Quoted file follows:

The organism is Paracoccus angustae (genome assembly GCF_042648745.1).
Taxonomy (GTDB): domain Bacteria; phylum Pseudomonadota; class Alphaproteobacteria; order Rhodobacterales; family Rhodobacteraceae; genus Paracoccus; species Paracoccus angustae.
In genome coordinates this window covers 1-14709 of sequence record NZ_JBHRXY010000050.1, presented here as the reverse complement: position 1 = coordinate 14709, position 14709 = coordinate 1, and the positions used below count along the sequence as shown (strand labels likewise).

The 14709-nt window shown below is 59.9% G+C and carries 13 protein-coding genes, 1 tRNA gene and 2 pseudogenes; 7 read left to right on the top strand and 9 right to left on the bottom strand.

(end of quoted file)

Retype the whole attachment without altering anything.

The organism is Paracoccus angustae (genome assembly GCF_042648745.1).
Taxonomy (GTDB): domain Bacteria; phylum Pseudomonadota; class Alphaproteobacteria; order Rhodobacterales; family Rhodobacteraceae; genus Paracoccus; species Paracoccus angustae.
In genome coordinates this window covers 1-14709 of sequence record NZ_JBHRXY010000050.1, presented here as the reverse complement: position 1 = coordinate 14709, position 14709 = coordinate 1, and the positions used below count along the sequence as shown (strand labels likewise).

The 14709-nt window shown below is 59.9% G+C and carries 13 protein-coding genes, 1 tRNA gene and 2 pseudogenes; 7 read left to right on the top strand and 9 right to left on the bottom strand.